THE GREAT BACKYARD BIRD COUNT

Gteat Backyard Bird Count


It’s time to count birds for the Greater Backyard Bird Count (GBBC). But, don’t be alarmed if you aren’t set up to stare non-stop at birds, without blinking, while holding a clicker, afraid to go to the bathroom for fear of missing the 100th House Finch. No Worries!

Your task – if you decide to accept it – is to simply count birds for at least 15 minutes on one or more days of the count February 16 – 19. Simply tally the numbers and kinds of birds you see on this important weekend. You can count from any location, anywhere in the world, for as long as you wish!

How does simply counting birds assist conservation?:

The GBBC results provides scientists with an “annual snapshot of the distribution and abundance of birds”:

Scientists use information from the Great Backyard Bird Count, along with observations from other citizen-science projects, such as the Christmas Bird Count, Project FeederWatch, and eBird, to get the “big picture” about what is happening to bird populations. The longer these data are collected, the more meaningful they become in helping scientists investigate far-reaching questions.
In 2017, more than 160,000 participants submitted their bird observations online, creating “the largest instantaneous snapshot of global bird populations ever recorded.”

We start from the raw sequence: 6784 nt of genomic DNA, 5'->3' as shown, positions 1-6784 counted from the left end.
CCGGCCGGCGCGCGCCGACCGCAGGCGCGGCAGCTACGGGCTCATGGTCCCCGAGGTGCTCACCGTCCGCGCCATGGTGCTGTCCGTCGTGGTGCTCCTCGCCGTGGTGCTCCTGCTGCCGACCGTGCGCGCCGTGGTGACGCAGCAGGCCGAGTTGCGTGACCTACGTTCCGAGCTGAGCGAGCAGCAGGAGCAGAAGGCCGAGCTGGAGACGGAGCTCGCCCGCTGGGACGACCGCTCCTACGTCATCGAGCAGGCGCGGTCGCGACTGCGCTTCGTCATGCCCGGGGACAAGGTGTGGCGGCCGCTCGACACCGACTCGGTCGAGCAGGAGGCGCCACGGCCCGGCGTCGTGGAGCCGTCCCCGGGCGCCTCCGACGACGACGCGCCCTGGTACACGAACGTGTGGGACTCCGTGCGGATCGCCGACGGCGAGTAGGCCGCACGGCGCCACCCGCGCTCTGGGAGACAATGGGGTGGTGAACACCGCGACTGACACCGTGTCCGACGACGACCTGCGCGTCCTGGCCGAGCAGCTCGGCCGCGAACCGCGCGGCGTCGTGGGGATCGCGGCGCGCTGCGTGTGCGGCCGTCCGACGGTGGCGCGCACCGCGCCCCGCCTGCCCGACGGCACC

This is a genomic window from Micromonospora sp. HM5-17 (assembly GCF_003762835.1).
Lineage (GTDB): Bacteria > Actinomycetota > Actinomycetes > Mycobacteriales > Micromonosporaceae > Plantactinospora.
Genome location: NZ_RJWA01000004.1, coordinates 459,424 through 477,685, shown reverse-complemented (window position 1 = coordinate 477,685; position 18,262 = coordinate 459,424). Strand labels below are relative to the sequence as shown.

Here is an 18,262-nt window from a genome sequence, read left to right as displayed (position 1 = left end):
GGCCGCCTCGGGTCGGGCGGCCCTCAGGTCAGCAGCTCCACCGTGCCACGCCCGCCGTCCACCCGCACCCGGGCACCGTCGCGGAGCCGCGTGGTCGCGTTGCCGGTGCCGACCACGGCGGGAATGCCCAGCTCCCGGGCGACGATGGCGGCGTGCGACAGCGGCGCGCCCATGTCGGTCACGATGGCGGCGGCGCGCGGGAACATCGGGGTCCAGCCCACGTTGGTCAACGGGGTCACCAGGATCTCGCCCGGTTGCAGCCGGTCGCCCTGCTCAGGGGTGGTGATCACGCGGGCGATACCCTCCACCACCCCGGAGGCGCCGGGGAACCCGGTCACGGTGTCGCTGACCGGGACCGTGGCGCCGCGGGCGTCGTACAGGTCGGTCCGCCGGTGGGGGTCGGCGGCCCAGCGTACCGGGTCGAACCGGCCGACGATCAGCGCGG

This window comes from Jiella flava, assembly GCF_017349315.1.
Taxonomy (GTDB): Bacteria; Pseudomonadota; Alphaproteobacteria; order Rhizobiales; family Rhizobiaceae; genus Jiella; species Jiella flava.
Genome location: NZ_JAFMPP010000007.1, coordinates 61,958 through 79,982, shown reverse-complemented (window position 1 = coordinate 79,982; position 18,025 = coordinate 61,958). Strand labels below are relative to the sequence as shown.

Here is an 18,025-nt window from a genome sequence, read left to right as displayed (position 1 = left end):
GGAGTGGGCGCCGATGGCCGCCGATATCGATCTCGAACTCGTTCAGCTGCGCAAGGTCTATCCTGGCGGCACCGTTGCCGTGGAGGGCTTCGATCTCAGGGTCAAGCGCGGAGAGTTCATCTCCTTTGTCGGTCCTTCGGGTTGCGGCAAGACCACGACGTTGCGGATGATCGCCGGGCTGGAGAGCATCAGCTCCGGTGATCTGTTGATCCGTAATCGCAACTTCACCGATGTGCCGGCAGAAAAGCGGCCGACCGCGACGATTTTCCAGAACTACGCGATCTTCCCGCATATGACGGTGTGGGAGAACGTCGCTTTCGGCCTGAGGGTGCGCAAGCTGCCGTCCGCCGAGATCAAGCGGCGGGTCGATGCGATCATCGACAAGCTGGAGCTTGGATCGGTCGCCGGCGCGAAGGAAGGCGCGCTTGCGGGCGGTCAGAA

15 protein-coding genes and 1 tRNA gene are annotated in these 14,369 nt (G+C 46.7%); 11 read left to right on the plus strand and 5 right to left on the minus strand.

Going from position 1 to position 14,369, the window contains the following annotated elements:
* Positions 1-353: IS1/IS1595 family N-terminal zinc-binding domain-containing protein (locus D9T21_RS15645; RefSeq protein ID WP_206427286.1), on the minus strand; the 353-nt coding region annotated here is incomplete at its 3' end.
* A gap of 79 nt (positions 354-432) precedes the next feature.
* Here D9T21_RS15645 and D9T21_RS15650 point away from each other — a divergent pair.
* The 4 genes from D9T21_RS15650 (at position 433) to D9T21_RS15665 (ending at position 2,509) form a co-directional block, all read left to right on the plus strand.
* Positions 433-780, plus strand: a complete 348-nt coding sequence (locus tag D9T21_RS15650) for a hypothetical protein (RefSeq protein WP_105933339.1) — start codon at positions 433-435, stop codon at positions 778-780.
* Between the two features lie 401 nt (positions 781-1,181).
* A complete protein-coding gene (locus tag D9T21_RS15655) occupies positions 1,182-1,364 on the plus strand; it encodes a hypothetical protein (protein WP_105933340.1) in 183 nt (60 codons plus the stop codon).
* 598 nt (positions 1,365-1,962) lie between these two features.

The 2017 Summary provided scientists with a very interesting snapshot on: Rarities, Weather Impact, Early Migrations, Following Cranes, and Other Notable Reports. Data gathered from 2017 GBBC submissions showed that “the warm weather during the GBBC continued through the last two weeks of February, and that made it abundantly clear that this unprecedented February warmth in the eastern United States and eastern Canada kicked off early migration that started around GBBC time.”

2017 GBBC Summary

Team up with an old-timer, a kiddo, or ask a first-time birder out to enjoy the birds. And submit those lists.

Don’t worry if your backyard isn’t chock full of birds. Count anywhere – at anytime – and the scientists will do all the hard, geeky work; while we birders get to have all the fun!

Thanks,
NAAS Conservation Committee

P.S. If you don’t use eBird, go to: BirdCount.org. Look for the “Submit Observations” tab at the top. Then submit away.

If you already use eBird, just submit your sightings via eBird—all birds you submit from GBBC weekend will count for the GBBC.